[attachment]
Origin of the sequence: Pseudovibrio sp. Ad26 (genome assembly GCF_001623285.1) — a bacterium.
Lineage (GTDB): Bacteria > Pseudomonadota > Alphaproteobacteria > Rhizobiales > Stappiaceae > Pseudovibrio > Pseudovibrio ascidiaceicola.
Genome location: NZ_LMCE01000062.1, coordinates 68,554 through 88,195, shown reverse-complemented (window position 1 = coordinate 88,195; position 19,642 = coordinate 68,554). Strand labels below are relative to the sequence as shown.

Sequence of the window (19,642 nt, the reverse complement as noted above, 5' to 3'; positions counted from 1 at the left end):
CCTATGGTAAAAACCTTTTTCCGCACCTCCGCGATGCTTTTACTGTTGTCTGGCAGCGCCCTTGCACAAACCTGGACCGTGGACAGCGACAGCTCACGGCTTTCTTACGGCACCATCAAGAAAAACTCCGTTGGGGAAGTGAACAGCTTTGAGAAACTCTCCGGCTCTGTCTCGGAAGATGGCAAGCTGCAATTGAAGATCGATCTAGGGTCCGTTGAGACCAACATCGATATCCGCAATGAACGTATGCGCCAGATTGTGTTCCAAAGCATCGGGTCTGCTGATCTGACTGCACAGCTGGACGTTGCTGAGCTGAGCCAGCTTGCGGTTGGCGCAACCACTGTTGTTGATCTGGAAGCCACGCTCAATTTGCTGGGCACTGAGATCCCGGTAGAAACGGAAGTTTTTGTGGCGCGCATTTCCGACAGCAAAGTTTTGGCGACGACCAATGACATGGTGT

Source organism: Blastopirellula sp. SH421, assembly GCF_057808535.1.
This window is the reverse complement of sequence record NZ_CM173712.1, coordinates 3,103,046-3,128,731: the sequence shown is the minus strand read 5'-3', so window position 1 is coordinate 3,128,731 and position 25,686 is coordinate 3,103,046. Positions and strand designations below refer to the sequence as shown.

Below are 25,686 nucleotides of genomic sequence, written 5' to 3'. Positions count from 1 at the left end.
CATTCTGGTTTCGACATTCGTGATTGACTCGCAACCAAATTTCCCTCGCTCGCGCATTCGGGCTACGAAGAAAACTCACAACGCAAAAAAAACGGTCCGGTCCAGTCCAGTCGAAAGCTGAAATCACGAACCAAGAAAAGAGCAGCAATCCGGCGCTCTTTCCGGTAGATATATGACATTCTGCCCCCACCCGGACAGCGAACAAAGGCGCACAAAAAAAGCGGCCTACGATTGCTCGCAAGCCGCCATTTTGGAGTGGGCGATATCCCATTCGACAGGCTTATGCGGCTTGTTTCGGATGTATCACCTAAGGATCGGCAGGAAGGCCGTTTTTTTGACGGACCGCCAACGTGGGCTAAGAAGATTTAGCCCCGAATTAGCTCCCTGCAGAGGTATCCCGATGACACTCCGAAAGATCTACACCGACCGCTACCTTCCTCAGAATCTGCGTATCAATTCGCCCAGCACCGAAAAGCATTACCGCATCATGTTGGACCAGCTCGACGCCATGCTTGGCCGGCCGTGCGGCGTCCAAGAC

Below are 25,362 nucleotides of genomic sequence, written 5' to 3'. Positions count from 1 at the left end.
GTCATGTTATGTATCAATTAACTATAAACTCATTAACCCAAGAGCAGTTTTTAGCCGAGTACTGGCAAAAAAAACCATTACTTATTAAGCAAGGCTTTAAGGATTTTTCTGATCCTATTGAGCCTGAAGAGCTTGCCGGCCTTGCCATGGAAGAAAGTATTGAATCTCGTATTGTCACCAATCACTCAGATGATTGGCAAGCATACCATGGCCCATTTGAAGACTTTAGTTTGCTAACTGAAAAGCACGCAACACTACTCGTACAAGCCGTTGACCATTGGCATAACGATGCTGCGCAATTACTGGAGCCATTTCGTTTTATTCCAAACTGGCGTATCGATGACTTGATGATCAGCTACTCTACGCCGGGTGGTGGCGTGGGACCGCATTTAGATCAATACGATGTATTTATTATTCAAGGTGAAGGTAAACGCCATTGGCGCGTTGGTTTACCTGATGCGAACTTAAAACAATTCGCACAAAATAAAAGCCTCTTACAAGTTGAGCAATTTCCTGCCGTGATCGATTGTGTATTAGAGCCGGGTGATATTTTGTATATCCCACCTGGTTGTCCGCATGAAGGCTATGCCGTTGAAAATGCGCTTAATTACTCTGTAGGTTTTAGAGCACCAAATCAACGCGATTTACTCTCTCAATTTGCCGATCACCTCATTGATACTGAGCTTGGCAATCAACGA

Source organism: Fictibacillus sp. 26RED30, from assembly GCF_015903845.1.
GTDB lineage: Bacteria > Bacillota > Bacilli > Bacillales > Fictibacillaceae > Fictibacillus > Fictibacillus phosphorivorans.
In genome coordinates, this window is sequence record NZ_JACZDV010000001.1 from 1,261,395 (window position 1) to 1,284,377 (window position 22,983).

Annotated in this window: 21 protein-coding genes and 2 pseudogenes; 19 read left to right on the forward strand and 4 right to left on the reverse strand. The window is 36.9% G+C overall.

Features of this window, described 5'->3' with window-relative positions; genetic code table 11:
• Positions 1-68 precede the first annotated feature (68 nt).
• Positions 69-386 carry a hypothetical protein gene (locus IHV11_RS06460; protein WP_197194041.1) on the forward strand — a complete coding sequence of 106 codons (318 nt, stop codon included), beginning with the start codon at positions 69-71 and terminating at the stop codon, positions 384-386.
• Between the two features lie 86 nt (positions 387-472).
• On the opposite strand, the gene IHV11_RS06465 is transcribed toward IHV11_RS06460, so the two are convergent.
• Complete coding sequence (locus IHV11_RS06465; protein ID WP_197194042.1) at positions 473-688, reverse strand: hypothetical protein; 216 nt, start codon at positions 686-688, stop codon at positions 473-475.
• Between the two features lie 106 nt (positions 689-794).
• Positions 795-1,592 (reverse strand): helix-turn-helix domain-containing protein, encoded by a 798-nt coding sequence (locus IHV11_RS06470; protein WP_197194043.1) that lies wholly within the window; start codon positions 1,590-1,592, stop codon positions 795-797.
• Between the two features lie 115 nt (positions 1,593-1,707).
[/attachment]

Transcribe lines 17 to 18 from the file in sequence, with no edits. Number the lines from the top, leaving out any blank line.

• Positions 1-68 precede the first annotated feature (68 nt).
• Positions 69-386 carry a hypothetical protein gene (locus IHV11_RS06460; protein WP_197194041.1) on the forward strand — a complete coding sequence of 106 codons (318 nt, stop codon included), beginning with the start codon at positions 69-71 and terminating at the stop codon, positions 384-386.